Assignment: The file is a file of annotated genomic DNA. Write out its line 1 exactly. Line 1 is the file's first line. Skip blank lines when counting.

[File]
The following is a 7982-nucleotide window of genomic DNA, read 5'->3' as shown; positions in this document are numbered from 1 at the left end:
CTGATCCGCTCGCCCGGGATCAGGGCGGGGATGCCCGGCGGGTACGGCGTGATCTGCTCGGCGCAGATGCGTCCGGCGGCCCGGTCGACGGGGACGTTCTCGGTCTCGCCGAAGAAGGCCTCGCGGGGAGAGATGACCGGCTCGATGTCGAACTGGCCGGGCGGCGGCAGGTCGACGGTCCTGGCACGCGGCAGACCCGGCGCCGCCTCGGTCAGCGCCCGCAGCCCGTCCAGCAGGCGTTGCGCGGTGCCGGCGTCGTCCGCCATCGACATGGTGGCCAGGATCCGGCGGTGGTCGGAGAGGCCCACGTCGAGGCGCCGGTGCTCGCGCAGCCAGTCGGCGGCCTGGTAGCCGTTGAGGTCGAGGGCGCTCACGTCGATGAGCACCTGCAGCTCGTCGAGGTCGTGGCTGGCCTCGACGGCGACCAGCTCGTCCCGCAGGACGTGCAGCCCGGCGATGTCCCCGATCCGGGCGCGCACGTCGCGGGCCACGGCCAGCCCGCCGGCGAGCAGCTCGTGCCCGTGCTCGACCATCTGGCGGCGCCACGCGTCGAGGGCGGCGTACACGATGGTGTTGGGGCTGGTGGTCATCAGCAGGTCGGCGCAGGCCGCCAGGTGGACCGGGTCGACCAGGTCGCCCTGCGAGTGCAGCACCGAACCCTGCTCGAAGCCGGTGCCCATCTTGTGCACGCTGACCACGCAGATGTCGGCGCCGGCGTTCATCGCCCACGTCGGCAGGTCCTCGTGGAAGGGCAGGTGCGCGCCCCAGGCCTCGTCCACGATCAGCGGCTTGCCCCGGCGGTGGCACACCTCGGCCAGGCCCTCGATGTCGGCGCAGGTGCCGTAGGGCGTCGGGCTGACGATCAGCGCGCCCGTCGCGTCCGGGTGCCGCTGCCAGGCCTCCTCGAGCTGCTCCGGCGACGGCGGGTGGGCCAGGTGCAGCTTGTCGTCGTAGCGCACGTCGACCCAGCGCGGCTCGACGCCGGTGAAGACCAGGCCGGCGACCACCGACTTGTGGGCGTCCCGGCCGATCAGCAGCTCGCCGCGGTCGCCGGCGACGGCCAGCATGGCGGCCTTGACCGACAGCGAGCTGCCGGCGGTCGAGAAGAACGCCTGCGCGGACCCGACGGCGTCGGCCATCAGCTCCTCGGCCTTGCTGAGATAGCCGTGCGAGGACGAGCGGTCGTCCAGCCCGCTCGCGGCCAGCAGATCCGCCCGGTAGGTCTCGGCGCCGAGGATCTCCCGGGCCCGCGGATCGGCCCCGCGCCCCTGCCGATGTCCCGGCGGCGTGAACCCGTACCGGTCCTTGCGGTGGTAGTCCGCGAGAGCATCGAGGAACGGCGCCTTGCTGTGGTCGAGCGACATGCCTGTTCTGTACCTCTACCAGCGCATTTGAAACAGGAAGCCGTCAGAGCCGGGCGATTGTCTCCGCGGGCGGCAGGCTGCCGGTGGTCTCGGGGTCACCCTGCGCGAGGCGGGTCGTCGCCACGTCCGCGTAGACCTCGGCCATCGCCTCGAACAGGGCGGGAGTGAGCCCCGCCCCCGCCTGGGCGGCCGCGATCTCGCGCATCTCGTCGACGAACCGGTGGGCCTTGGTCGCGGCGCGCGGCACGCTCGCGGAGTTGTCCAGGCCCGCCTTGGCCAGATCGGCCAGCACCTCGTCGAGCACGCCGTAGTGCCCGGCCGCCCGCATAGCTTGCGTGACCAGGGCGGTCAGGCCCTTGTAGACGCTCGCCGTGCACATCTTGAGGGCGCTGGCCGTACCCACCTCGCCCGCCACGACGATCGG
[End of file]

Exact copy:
The following is a 7982-nucleotide window of genomic DNA, read 5'->3' as shown; positions in this document are numbered from 1 at the left end: